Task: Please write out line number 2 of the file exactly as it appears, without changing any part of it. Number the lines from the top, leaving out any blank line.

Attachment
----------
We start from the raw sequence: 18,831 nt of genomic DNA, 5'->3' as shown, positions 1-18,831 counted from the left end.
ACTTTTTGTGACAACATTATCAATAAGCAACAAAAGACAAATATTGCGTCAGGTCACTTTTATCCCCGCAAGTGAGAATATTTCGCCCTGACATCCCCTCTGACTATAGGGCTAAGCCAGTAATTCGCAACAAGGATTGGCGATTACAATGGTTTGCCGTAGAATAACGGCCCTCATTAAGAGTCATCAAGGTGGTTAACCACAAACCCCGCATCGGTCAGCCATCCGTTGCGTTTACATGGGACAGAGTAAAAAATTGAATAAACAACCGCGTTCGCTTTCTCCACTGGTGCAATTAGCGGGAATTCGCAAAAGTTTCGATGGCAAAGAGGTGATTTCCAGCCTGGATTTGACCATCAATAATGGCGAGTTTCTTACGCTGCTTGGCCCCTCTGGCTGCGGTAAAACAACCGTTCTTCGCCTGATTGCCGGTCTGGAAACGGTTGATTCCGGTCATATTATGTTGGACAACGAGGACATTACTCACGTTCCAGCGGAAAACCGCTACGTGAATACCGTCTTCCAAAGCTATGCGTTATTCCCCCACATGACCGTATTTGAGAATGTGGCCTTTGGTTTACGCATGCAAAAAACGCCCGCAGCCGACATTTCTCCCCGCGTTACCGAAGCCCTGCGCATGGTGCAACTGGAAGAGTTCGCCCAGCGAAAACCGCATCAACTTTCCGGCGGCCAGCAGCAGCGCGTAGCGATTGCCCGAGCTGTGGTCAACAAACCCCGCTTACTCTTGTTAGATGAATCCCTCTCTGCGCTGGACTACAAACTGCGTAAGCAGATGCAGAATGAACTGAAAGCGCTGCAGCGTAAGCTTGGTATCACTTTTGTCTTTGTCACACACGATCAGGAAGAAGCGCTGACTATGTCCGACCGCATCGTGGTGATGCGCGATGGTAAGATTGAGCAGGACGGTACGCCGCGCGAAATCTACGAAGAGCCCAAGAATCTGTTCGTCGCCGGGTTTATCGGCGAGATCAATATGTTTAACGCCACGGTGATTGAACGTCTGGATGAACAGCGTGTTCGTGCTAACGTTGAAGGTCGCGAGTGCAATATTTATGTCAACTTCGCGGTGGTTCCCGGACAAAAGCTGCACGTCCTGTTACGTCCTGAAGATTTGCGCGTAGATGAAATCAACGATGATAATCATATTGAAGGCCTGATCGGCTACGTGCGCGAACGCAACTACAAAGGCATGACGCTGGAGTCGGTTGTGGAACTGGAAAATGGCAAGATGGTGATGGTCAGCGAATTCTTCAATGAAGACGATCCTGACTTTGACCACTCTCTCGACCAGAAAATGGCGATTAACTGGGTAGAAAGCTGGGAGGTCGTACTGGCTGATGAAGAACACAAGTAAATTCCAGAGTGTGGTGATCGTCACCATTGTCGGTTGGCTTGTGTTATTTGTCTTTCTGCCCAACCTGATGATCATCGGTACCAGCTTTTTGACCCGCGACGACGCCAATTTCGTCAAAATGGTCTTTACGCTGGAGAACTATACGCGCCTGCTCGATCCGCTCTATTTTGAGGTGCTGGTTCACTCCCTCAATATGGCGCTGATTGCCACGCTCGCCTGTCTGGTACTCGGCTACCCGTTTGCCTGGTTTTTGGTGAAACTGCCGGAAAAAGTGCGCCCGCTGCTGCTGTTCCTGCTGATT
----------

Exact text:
ACTTTTTGTGACAACATTATCAATAAGCAACAAAAGACAAATATTGCGTCAGGTCACTTTTATCCCCGCAAGTGAGAATATTTCGCCCTGACATCCCCTCTGACTATAGGGCTAAGCCAGTAATTCGCAACAAGGATTGGCGATTACAATGGTTTGCCGTAGAATAACGGCCCTCATTAAGAGTCATCAAGGTGGTTAACCACAAACCCCGCATCGGTCAGCCATCCGTTGCGTTTACATGGGACAGAGTAAAAAATTGAATAAACAACCGCGTTCGCTTTCTCCACTGGTGCAATTAGCGGGAATTCGCAAAAGTTTCGATGGCAAAGAGGTGATTTCCAGCCTGGATTTGACCATCAATAATGGCGAGTTTCTTACGCTGCTTGGCCCCTCTGGCTGCGGTAAAACAACCGTTCTTCGCCTGATTGCCGGTCTGGAAACGGTTGATTCCGGTCATATTATGTTGGACAACGAGGACATTACTCACGTTCCAGCGGAAAACCGCTACGTGAATACCGTCTTCCAAAGCTATGCGTTATTCCCCCACATGACCGTATTTGAGAATGTGGCCTTTGGTTTACGCATGCAAAAAACGCCCGCAGCCGACATTTCTCCCCGCGTTACCGAAGCCCTGCGCATGGTGCAACTGGAAGAGTTCGCCCAGCGAAAACCGCATCAACTTTCCGGCGGCCAGCAGCAGCGCGTAGCGATTGCCCGAGCTGTGGTCAACAAACCCCGCTTACTCTTGTTAGATGAATCCCTCTCTGCGCTGGACTACAAACTGCGTAAGCAGATGCAGAATGAACTGAAAGCGCTGCAGCGTAAGCTTGGTATCACTTTTGTCTTTGTCACACACGATCAGGAAGAAGCGCTGACTATGTCCGACCGCATCGTGGTGATGCGCGATGGTAAGATTGAGCAGGACGGTACGCCGCGCGAAATCTACGAAGAGCCCAAGAATCTGTTCGTCGCCGGGTTTATCGGCGAGATCAATATGTTTAACGCCACGGTGATTGAACGTCTGGATGAACAGCGTGTTCGTGCTAACGTTGAAGGTCGCGAGTGCAATATTTATGTCAACTTCGCGGTGGTTCCCGGACAAAAGCTGCACGTCCTGTTACGTCCTGAAGATTTGCGCGTAGATGAAATCAACGATGATAATCATATTGAAGGCCTGATCGGCTACGTGCGCGAACGCAACTACAAAGGCATGACGCTGGAGTCGGTTGTGGAACTGGAAAATGGCAAGATGGTGATGGTCAGCGAATTCTTCAATGAAGACGATCCTGACTTTGACCACTCTCTCGACCAGAAAATGGCGATTAACTGGGTAGAAAGCTGGGAGGTCGTACTGGCTGATGAAGAACACAAGTAAATTCCAGAGTGTGGTGATCGTCACCATTGTCGGTTGGCTTGTGTTATTTGTCTTTCTGCCCAACCTGATGATCATCGGTACCAGCTTTTTGACCCGCGACGACGCCAATTTCGTCAAAATGGTCTTTACGCTGGAGAACTATACGCGCCTGCTCGATCCGCTCTATTTTGAGGTGCTGGTTCACTCCCTCAATATGGCGCTGATTGCCACGCTCGCCTGTCTGGTACTCGGCTACCCGTTTGCCTGGTTTTTGGTGAAACTGCCGGAAAAAGTGCGCCCGCTGCTGCTGTTCCTGCTGATT